Dull? Finland? Finland is Norway on NyQuil. The nation is shaped like Florida but is in fact an Arctic, alien-free anti-Florida. More than 97% of Finland's population is native-born, and its shores are breached only by the odd cultural export. Finland gave the world the sauna, the music of Jean Sibelius and the Helsinki Formula—a back-of-the-comics cure for baldness. Now, if science only had a cure for blandness.
Bland? Finland? Finland is whiter than the Beatles' double album cover, so a 6'10" black man with the word BUBBA on the back of his jacket is bound to turn towheads here. I am riding a bus through Finland in the rain with the Mississippi State Bulldogs, who are as far from Starkville as one can be on this, an 11-day, nine-game, summertime exhibition tour that promises a cockamamie clash of cultures. More than a top-25 college basketball team, the group resembles a heroic team of visiting doctors with an antidote for ennui tucked in their little black bags: Basketball.
Forty miles from the Russian border, the bus passes by shop-front signs scripted with Cyrillic curlicues. Most Finns, like many Mississippians, speak English, but what coach Richard Williams wants to know is, "Do they speak any Gulf-Coast-Mississippi English?"
It was Francis Bacon who wrote, in his Essays: "Travel, in the younger sort, is a part of education.... He that traveleth into a country before he hath some entrance into the language, goeth to school." It was Kevin Bacon who said, in the movie The Air Up There, "I knew the sport traveled, but...."
But this is ridiculous. College basketball has become a game in which every team is the Globetrotters. About 30 schools play abroad each summer and, rule book be damned, traveling is no longer a violation. The NCAA allows a team to play overseas once every four years and gives those teams 10 days of summertime practice to prepare for a maximum two-week schedule of exhibition games. A team can bond like Polident during that fortnight: Both Florida and Arizona played in Australia in the summer of '93, and both later made the Final Four. Suddenly, you need a Baedeker just to follow the bouncing ball.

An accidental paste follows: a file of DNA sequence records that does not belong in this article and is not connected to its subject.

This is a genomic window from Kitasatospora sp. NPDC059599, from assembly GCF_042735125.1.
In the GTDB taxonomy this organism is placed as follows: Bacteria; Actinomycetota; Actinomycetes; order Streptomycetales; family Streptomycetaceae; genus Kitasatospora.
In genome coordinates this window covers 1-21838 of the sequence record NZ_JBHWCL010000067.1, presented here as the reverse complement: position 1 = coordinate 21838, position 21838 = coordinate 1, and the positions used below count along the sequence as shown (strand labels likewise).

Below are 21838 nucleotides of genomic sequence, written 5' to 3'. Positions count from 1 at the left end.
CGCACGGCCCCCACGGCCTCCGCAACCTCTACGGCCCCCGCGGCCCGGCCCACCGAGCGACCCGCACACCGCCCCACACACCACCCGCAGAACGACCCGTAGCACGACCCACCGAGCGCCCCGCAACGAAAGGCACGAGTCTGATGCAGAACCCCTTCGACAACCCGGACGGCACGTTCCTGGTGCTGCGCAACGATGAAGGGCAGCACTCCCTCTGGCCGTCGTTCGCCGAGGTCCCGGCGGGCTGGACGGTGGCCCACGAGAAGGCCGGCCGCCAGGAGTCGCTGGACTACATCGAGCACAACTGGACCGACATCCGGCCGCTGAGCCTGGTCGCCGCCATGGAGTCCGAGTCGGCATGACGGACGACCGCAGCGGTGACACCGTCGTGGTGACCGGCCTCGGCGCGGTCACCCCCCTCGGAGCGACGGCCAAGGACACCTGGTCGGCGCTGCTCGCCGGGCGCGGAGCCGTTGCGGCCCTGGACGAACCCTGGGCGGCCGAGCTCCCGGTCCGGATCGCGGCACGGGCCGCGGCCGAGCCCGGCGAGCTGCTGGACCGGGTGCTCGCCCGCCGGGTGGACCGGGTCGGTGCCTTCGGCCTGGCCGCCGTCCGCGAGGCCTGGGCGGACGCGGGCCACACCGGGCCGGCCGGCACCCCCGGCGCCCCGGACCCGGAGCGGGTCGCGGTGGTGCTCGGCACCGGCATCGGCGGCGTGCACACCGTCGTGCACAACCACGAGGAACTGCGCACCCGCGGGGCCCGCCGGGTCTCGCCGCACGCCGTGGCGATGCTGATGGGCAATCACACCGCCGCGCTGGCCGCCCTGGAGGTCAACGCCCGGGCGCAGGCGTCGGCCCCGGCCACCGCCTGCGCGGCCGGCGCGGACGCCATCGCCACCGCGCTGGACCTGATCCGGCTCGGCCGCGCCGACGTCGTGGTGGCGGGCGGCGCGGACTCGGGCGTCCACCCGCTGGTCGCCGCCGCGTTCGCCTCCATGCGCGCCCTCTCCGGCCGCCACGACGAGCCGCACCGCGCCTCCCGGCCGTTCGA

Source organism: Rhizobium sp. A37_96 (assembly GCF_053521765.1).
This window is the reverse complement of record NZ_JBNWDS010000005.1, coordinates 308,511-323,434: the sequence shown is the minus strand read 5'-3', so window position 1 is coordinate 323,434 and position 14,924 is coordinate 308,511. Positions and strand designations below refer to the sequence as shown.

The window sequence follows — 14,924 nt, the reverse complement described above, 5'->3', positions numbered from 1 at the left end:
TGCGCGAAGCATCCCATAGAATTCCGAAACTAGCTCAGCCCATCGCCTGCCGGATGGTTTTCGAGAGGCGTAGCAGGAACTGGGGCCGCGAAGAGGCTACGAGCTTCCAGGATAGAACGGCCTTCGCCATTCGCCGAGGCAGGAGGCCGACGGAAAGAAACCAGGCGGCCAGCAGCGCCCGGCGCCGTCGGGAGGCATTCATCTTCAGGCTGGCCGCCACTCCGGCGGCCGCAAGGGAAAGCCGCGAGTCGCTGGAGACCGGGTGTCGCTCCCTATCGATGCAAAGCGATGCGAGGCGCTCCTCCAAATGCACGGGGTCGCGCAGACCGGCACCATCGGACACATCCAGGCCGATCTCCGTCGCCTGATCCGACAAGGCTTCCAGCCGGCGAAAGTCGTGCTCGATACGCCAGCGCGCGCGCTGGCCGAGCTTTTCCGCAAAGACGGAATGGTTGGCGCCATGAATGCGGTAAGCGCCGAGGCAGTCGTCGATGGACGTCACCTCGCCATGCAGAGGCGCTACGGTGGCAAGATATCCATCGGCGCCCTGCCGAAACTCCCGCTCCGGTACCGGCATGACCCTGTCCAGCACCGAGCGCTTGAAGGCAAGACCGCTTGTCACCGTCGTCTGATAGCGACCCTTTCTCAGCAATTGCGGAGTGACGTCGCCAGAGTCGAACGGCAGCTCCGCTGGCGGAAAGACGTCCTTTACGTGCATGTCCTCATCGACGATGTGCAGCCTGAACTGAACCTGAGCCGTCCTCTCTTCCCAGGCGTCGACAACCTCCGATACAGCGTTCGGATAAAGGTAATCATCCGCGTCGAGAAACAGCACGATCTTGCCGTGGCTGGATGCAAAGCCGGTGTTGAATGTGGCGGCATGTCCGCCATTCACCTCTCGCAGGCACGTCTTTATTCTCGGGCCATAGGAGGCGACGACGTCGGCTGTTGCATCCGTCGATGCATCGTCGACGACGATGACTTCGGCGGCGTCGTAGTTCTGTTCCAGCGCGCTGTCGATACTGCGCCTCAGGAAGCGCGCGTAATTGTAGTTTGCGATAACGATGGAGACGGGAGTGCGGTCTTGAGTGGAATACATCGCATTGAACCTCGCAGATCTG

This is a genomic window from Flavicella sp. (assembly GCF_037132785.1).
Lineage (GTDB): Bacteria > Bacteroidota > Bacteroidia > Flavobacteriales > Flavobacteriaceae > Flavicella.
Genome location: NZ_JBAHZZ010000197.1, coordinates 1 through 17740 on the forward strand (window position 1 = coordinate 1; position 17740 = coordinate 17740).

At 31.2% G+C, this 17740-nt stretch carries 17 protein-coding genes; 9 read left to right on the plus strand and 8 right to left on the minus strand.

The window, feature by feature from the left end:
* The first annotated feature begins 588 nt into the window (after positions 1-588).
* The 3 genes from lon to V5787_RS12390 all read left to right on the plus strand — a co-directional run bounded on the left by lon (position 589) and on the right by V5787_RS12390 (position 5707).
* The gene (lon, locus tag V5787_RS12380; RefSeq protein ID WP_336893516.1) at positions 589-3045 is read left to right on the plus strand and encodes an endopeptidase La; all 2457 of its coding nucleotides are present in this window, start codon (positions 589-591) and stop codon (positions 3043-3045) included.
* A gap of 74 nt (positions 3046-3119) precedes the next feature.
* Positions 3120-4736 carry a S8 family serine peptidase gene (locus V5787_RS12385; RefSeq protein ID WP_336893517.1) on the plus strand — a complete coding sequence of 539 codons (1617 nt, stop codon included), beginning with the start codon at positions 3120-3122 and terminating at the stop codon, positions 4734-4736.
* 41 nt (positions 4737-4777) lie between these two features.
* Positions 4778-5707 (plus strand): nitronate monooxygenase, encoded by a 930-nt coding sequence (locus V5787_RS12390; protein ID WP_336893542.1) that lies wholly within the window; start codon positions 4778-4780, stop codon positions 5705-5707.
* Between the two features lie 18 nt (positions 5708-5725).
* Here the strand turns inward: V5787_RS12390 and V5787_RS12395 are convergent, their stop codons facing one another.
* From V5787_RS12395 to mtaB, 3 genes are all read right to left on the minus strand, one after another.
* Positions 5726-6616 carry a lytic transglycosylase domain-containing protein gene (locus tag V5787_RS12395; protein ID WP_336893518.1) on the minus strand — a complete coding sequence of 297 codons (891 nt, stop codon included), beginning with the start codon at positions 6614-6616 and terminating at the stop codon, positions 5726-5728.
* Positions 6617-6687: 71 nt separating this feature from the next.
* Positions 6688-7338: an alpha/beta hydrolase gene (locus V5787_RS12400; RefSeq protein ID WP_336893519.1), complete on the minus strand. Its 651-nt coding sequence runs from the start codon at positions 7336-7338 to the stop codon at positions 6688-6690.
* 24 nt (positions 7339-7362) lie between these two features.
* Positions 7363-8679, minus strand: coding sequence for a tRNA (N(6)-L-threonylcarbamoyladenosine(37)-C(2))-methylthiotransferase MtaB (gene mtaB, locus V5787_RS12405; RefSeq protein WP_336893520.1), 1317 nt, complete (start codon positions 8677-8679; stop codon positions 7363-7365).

Florida State toured the champagne caves of Châlons-sur-Marne while playing in France this summer, narrowly missing the Maryland Terrapins, who were also there, just begging to be Eurotrashed by Parisian waiters. When Terp center Joe Smith was asked before embarking on the trip if he spoke any French, he confidently replied, "French toast."
In fact, it's more like French fries. "Even in Paris, most of these kids want their meals served in a cardboard box," says Lee Frederick, whose Milwaukee-based Sport Tours International will arrange trips and set up games anywhere in the world. "But we're looking for travelers, not tourists. Tourists want everything to be the same as it is back home. Travelers want something strange."
No stranger to strange, Frederick is an ex-college coach with an adventurer's spirit—think of John Paul Jones with a basketball jones. "I went to Surinam with National College of South Dakota," he told me before I left for Finland, a trip that he did not arrange, "and we wound up an hour into the bush on June 30th—the first day of the new moon—when the Indian shamans drink a little hooch and go crazy, dancing on glass and hot coals. I like Nassau, where we used to have to trap the rats to get them out of the gym before we played. I take the kids to snake farms in Brazil. I took Marquette to Fiji, and we wound up in the basement of a men's club where the locals were drinking kava, which is made from crushed pepper root. Looks like muddy water. We stayed and sang songs for five hours. I like to go to the island of Dominica, where they eat these great big frogs they call mountain chicken, sweetest meat you've ever tasted. I always tell kids: Eat the country."
Do we have to eat Finland? Can't we send out for China? These are the questions that come up on the bus as we lumber behind a lumber truck on our way out of Kotka, the rain still relentless, the paper-mill town smelling of wet sawdust, which is what many suspect we had for breakfast this morning. I crack my guidebook, riffling to the indispensable phrases listed therein. "En syo silakka" I begin, committing the mantra to memory. "I don't eat Baltic herring."
"When you play overseas, the sun doesn't rise and set on the NCAA," Frederick had said of the more relaxed atmosphere that prevails abroad, and on our first night in Finland, the sun barely seems to set at all. The street-lamps finally blink to life in the town of Lahti around 10 p.m., which is more than the Lahtians do. The place goes by the button-down nickname of Business City, apparently to distinguish the locals from their more devil-may-care compatriots.